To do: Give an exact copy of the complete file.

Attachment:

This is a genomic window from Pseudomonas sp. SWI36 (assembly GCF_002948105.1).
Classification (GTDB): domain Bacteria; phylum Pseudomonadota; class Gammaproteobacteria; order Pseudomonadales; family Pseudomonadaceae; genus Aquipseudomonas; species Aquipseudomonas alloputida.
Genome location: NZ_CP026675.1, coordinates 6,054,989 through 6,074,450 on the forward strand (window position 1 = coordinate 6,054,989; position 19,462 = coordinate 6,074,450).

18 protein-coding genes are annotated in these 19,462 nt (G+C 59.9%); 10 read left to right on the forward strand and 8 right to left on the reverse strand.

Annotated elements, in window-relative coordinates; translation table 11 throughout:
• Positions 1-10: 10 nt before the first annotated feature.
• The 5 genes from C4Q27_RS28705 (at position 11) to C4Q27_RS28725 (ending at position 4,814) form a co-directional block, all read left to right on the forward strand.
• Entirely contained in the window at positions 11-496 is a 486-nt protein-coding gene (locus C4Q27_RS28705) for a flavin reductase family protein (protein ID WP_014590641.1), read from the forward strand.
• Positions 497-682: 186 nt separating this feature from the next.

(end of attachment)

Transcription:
This is a genomic window from Pseudomonas sp. SWI36 (assembly GCF_002948105.1).
Classification (GTDB): domain Bacteria; phylum Pseudomonadota; class Gammaproteobacteria; order Pseudomonadales; family Pseudomonadaceae; genus Aquipseudomonas; species Aquipseudomonas alloputida.
Genome location: NZ_CP026675.1, coordinates 6,054,989 through 6,074,450 on the forward strand (window position 1 = coordinate 6,054,989; position 19,462 = coordinate 6,074,450).

18 protein-coding genes are annotated in these 19,462 nt (G+C 59.9%); 10 read left to right on the forward strand and 8 right to left on the reverse strand.

Annotated elements, in window-relative coordinates; translation table 11 throughout:
• Positions 1-10: 10 nt before the first annotated feature.
• The 5 genes from C4Q27_RS28705 (at position 11) to C4Q27_RS28725 (ending at position 4,814) form a co-directional block, all read left to right on the forward strand.
• Entirely contained in the window at positions 11-496 is a 486-nt protein-coding gene (locus C4Q27_RS28705) for a flavin reductase family protein (protein ID WP_014590641.1), read from the forward strand.
• Positions 497-682: 186 nt separating this feature from the next.